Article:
Well, I believe that there are certain flavors that go together perfectly, as well. When you taste them they just make sense, and they hum in your mouth. Frequently they grow together and ripen together, which almost makes you agree with Piero della Francesca’s assessment that there’s some divine pattern accounting for all of the harmonies in the world. Tomatoes and basil, for example. Perfect. And I like to think about my piano teacher’s idea of introducing one element of flavor that’s surprising and unexpected, and makes all of the other happily harmonizing flavors more exciting. Some flavors hum along together, some contrast pleasantly, to create a beat. Personally, I love chard and french lentils together. And I love chard and some sweet and tangy fruit. And I love them all together in a crispy crust. I really liked these empanadas! It’s one of my favorite meals I’ve made in a while. I combined chard, which had been sauteed with a bit of garlic and hot red pepper, with lentils, which had been cooked with nigella seeds and sage. I added some caramelized onions, for sweetness. And I added a spoonful of quince jam. I used queso blanco & mozzarella to make everything nice and melty, and bring it all together. I’d read that in argentina they make empanadas with quince paste and salty white cheese, and I guess this is my version of that. We ate these with my version of patatas bravas, which I’ll tell you about in a little while, and, I’m not saying it was a masterpiece, or anything, but it was very pleasing meal to have in out little green backyard on a cool summer evening.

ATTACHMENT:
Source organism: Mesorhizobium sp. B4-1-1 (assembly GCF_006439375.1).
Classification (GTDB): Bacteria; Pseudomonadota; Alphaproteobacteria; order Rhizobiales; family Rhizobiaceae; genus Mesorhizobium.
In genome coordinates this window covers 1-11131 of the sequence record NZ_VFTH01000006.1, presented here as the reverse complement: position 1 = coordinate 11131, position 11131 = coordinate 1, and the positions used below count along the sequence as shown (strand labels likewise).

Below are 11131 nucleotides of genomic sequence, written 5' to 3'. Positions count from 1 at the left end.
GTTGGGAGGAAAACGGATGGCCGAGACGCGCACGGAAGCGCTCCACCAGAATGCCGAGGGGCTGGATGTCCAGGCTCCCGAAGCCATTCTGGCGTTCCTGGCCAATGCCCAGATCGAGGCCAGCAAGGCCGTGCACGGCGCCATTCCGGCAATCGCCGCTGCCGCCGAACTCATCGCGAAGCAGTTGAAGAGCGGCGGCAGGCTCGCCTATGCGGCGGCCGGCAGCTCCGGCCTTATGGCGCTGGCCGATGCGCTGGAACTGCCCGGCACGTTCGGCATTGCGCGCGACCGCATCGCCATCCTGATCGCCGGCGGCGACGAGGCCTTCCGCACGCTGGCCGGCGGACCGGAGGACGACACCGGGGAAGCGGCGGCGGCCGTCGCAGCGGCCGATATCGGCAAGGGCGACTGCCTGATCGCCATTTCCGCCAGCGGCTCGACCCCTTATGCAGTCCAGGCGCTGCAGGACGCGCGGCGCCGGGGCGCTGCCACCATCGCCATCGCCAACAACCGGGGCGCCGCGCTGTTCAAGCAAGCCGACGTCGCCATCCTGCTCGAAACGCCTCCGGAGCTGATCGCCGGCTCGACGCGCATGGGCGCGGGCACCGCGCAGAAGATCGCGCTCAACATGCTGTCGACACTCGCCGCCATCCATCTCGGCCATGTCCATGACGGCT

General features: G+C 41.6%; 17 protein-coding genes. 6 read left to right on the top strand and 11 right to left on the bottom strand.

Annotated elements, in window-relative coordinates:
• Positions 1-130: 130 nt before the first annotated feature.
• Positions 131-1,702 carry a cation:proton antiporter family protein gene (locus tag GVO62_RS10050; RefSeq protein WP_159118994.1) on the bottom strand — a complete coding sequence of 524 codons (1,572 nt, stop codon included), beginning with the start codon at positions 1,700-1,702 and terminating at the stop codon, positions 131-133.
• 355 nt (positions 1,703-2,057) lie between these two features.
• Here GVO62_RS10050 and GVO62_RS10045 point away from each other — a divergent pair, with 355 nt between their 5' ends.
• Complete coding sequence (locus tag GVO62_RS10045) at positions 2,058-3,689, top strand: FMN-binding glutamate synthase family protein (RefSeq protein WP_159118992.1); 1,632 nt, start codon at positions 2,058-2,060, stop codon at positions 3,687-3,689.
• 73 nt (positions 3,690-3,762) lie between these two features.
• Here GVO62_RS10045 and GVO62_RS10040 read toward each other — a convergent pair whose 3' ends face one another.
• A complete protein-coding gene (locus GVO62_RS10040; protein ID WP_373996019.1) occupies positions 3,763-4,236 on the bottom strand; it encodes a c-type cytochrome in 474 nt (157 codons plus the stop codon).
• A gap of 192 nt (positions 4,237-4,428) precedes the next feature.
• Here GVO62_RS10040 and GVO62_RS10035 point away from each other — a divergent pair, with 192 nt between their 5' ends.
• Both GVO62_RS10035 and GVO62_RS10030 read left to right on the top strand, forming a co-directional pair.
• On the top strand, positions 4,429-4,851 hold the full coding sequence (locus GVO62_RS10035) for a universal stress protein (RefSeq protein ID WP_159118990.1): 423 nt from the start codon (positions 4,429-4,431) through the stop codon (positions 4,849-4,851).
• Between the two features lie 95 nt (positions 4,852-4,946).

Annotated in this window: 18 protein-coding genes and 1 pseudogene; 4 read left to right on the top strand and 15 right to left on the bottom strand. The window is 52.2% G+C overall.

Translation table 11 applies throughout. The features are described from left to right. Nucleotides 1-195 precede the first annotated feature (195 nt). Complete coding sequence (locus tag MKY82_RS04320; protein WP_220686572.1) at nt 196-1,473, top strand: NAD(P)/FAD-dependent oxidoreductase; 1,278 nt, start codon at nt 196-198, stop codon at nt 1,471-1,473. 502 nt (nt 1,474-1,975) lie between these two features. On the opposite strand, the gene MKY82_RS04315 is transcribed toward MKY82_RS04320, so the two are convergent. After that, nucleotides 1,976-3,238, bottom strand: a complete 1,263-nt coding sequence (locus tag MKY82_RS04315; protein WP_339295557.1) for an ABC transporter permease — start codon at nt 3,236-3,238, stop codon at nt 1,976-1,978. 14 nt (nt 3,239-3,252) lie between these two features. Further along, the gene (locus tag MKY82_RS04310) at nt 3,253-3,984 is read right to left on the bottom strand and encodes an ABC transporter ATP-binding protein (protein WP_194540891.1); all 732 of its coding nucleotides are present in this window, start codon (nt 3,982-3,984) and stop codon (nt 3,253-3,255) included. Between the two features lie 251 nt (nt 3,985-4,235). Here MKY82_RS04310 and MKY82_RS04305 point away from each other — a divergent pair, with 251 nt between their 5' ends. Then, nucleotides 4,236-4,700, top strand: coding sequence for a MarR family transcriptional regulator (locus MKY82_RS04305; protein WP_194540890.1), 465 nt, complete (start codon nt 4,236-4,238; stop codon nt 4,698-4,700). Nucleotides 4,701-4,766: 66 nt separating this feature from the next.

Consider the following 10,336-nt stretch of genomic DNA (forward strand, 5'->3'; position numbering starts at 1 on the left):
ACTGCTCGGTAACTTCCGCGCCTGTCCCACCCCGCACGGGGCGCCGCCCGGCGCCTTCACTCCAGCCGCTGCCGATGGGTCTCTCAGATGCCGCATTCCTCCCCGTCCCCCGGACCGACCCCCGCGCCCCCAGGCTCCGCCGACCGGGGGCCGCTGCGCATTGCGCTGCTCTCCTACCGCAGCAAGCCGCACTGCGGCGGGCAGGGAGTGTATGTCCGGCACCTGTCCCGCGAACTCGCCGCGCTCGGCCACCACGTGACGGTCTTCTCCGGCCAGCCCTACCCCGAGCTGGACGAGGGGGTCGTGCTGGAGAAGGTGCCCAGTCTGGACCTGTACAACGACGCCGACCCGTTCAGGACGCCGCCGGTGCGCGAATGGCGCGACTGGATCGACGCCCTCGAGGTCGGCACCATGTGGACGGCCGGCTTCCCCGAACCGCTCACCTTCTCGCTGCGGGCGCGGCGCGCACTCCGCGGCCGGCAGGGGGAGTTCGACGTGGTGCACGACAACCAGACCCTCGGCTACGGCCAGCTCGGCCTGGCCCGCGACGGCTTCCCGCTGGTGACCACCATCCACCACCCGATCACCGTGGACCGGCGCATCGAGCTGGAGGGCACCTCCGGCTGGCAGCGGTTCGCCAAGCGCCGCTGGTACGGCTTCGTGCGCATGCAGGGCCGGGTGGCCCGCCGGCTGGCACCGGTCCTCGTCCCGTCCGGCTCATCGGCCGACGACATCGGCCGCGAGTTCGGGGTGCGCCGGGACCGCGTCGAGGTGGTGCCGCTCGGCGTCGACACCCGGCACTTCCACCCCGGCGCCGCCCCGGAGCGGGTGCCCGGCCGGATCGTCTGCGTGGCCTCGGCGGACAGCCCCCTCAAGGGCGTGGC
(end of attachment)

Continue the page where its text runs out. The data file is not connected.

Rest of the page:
Here’s LL Cool J (and Adam Horowitz!) with I Need a Beet
It’s a discombobulating experience, visiting Monticello. So much beauty, and cleverness – so many good ideas being exchanged, and important work being done. And literally hidden beneath all of it, so much pain and suffering.